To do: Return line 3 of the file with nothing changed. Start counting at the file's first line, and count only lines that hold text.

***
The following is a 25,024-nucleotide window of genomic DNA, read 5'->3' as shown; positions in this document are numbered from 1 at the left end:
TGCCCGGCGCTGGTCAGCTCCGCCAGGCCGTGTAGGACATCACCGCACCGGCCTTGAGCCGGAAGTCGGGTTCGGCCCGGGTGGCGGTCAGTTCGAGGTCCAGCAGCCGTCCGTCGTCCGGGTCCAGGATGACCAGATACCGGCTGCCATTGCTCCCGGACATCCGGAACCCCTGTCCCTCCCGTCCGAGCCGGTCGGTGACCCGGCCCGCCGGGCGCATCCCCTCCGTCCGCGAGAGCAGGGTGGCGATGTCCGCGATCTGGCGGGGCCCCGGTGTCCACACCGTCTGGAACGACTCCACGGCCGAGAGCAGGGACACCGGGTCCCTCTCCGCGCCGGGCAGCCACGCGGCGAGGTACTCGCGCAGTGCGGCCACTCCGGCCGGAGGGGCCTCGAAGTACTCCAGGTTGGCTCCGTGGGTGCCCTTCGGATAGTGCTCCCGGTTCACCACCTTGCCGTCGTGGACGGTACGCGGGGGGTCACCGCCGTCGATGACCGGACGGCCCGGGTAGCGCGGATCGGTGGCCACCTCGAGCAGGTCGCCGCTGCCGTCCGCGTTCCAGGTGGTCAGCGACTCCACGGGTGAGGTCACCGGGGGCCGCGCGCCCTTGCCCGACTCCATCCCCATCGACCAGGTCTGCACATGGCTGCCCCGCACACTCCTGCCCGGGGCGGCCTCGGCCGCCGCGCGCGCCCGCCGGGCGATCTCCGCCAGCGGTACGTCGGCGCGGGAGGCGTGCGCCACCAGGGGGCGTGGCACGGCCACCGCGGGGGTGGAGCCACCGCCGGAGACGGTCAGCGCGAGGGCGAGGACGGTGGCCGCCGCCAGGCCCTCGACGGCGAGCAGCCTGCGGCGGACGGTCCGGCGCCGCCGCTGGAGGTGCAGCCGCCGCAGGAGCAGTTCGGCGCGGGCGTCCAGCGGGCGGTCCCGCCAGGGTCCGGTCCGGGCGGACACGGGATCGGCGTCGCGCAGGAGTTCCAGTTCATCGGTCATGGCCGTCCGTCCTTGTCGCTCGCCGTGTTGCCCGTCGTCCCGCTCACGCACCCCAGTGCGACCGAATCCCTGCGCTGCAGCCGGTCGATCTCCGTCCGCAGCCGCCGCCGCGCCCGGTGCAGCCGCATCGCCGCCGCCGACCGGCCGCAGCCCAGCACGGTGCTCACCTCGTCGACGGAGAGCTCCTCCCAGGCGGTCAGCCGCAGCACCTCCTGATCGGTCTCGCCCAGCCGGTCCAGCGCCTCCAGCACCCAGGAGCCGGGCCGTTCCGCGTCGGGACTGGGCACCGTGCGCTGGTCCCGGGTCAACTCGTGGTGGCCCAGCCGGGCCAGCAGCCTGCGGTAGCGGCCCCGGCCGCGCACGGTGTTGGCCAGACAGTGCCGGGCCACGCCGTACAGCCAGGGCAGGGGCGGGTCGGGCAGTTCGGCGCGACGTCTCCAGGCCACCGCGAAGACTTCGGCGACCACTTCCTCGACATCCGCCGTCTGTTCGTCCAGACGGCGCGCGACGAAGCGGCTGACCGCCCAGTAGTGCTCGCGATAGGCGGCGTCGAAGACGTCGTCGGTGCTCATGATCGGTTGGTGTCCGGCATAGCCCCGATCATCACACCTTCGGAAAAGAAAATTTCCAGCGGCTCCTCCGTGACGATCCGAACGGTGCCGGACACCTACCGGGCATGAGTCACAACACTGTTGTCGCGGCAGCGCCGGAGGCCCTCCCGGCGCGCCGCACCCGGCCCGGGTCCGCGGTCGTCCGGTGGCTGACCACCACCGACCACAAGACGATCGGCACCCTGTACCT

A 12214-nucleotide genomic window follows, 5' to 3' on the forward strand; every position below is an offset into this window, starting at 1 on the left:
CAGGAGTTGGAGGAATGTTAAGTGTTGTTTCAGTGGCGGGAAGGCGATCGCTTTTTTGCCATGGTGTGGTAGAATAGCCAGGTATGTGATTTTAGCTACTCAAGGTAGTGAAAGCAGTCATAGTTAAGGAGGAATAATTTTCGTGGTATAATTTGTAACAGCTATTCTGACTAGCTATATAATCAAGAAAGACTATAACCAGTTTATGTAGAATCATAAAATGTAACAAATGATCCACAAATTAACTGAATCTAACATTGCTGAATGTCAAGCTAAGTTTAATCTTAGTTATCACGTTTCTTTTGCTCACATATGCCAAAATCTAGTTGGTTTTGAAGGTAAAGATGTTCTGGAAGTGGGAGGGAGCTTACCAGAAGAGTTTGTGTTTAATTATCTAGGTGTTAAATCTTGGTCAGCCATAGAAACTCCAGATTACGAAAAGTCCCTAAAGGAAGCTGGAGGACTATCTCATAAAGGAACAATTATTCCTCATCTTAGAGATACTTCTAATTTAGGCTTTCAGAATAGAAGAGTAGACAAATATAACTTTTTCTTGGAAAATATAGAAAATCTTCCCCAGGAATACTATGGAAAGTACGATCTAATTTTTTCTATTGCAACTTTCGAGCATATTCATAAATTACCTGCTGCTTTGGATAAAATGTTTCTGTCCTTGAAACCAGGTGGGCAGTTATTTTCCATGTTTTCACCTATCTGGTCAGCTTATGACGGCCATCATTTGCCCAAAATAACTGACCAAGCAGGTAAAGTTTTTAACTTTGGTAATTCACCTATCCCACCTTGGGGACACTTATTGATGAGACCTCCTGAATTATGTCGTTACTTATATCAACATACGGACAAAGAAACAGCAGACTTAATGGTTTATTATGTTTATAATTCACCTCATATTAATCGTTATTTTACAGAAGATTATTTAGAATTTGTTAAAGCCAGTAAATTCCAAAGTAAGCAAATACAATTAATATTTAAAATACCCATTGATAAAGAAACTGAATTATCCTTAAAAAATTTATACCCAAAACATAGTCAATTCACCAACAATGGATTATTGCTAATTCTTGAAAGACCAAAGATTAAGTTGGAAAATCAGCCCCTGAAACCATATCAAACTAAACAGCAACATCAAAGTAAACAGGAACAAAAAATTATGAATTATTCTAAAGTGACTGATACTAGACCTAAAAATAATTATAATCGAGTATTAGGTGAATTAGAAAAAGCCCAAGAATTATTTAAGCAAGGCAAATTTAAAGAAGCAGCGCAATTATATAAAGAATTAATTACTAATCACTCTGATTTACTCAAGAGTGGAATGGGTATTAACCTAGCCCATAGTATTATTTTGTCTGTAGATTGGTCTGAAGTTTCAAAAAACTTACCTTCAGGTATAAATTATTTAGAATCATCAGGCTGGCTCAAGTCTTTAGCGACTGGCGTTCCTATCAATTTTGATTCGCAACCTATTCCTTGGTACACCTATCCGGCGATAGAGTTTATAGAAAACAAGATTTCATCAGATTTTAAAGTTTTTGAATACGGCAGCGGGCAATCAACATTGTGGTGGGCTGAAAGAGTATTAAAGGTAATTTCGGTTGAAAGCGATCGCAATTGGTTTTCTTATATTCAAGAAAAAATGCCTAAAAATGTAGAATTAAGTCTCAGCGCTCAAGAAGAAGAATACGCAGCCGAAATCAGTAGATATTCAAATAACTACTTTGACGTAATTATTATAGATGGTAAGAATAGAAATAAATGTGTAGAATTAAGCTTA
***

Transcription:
A 12214-nucleotide genomic window follows, 5' to 3' on the forward strand; every position below is an offset into this window, starting at 1 on the left: